News-Press commentaries

News-Press commentaries

Below you will find the latest commentaries on Santa Barbara News-Press. Back to commentaries

Columnist

More e-mails, more problems for Teamsters


September 18, 2007 8:30 AM

I've been learning a lot over the 14 days I've attended the National Labor Relations Board hearing involving the News-Press and the Teamsters union.

For one, people connected to that union have a hard time turning over documents even when there are multiple subpoenas ordering them to do so. News-Press attorney Barry Cappello has noted in court that the newspaper has handed over between 5,000 and 10,000 pages, but the union only has produced about an inch-high stack of paper.

Mr. Cappello wants a hearing on possible sanctions against Teamsters attorney Ira Gottlieb for an apparent pattern of failing to provide this evidence.

By now you may have read about two e-mails written by former reporter Tom Schultz regarding an Aug. 24 march through parts of the News-Press building. Mr. Schultz sent the messages to two dozen people, including Mr. Gottlieb and Teamsters agent Marty Keegan.

The e-mails paint a different picture from what Mr. Schultz, at a January labor hearing, testified to regarding the Aug. 24 march. He cast it in January as a professional walk from the newsroom to the offices of News-Press owner Wendy McCaw and Human Resources Director Yolanda Apodaca to deliver a letter.

But one of his e-mails states: "Peeps, we rocked the house, crossed their wires and got em unglued. Way to go. Anybody feel free to grab me for the full run down on the letter delivery." The second one says: "Hearing loss . . . must be due to that sonic boom we created during our blitzkrieg through the newsroom on our way to Wendy's office. Dammit, I must have banged on that sauce pan too close to my head right before jackhammering our demands in to the floor at HR."

At the January hearing on certification of the Graphic Communications Conference of the Teamsters as the newsroom union, I testified that the march was frightening and brutish, particularly in the context of other union or union-related behavior during the seven weeks before the march.

This included, while I was acting publisher in July 2006, a large group of employees blocking my office door and refusing to leave even after I expressly told them their actions were making me uncomfortable. Fired reporter Melinda Burns' testimony from a couple of weeks ago confirmed that I used the word "uncomfortable."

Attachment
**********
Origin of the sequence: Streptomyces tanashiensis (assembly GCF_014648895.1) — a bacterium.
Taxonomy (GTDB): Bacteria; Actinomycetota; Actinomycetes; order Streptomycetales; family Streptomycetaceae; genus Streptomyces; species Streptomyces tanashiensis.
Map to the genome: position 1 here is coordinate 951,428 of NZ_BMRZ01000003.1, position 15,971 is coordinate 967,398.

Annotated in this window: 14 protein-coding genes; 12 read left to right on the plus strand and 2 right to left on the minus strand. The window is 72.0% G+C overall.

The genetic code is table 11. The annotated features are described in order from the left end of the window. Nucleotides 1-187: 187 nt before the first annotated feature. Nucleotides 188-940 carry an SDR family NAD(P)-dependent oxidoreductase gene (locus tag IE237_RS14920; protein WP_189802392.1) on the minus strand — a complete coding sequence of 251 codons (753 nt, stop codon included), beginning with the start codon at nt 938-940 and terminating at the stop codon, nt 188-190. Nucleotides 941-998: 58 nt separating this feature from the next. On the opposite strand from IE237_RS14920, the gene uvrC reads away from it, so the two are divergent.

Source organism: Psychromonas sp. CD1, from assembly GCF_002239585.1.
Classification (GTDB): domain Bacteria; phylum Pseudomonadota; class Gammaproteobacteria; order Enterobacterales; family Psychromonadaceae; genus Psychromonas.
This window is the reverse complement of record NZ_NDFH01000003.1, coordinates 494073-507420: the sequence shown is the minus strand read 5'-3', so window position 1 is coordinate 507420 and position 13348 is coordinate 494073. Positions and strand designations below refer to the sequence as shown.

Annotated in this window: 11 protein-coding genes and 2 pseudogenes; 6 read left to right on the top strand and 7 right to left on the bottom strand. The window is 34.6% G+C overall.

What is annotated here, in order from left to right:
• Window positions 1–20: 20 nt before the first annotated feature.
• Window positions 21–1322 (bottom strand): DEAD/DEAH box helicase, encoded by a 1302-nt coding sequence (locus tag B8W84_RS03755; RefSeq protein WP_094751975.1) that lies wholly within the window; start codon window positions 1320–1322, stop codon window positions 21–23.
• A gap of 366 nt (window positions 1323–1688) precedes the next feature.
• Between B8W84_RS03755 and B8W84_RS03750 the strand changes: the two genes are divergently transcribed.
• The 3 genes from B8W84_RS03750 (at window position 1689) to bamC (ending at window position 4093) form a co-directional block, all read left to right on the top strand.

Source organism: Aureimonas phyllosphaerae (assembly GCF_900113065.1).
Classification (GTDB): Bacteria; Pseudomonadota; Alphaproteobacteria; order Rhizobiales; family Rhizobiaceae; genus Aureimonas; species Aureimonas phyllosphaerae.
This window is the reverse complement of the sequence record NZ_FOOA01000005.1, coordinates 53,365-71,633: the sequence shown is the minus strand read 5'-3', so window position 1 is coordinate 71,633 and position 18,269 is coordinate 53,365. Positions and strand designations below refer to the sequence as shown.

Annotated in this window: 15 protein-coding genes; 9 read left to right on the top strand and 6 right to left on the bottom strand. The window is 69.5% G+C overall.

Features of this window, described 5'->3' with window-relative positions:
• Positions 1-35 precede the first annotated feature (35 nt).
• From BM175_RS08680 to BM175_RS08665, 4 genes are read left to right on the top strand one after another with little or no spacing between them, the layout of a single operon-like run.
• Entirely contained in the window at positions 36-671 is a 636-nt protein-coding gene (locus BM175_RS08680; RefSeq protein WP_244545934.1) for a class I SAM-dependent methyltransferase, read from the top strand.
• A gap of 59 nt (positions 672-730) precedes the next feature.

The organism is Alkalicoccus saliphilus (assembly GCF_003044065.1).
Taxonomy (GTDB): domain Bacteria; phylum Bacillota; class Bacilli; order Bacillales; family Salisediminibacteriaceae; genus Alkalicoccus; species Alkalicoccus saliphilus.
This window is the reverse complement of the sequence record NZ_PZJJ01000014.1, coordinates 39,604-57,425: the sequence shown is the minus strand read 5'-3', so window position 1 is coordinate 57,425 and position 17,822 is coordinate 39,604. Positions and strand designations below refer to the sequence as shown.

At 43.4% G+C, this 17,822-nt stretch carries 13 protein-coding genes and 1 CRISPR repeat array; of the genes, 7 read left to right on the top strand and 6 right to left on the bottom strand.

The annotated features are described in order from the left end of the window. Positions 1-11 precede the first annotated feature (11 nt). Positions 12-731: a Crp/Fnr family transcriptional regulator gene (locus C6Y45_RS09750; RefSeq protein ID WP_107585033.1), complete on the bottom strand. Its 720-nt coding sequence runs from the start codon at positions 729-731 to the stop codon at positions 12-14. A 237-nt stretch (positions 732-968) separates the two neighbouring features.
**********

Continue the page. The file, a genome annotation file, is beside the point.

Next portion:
The group basically forced me to take a letter from them, even though I requested we do this at another time and place. Rallies that summer, apparently connected to the union activities, included derogatory signs about me. You could get T-shirts on the Internet that targeted me with an expletive.

This is the type of behavior the Teamsters have helped bring to Santa Barbara.

The News-Press last Friday asked the National Labor Relations Board in Washington, D.C., to overturn the union certification. The newspaper says the judge in the January hearing "was not presented the (e-mails) because GCC concealed them. All the more offensive is that GCC failed to produce the documents in response to two separate subpoenas in two separate NLRB cases."

Regardless of the outcome of this request, the hearing on the charges of "unfair labor practices" against the News-Press is continuing in Santa Barbara. At last Friday's proceedings, yet another e-mail about the Aug. 24 march turned up. On Aug. 25, religion reporter Melissa Evans sent an e-mail to education reporter Rob Kuznia saying, "Yes, Scott was scared. Very scared."

Clearly, the Teamsters have a credibility problem. And anyone found to have withheld these key e-mails should be ashamed, very ashamed.

EMBELLISHMENTS? Remember the claims about all the subscription cancellation cards that union organizers supposedly collected from News-Press readers? It was said to be in the ballpark of 3,000.

But union testimony at the labor hearing has contradicted this. Union witnesses have put the number at "a thousand," or "900" or, most recently, "several hundred."

How embarrassing. No wonder the union, despite vows to do so, never turned the cards into the News-Press.

Travis Armstrong is the editorial page editor of the News-Press and host of a weekly talk show on AM 1290.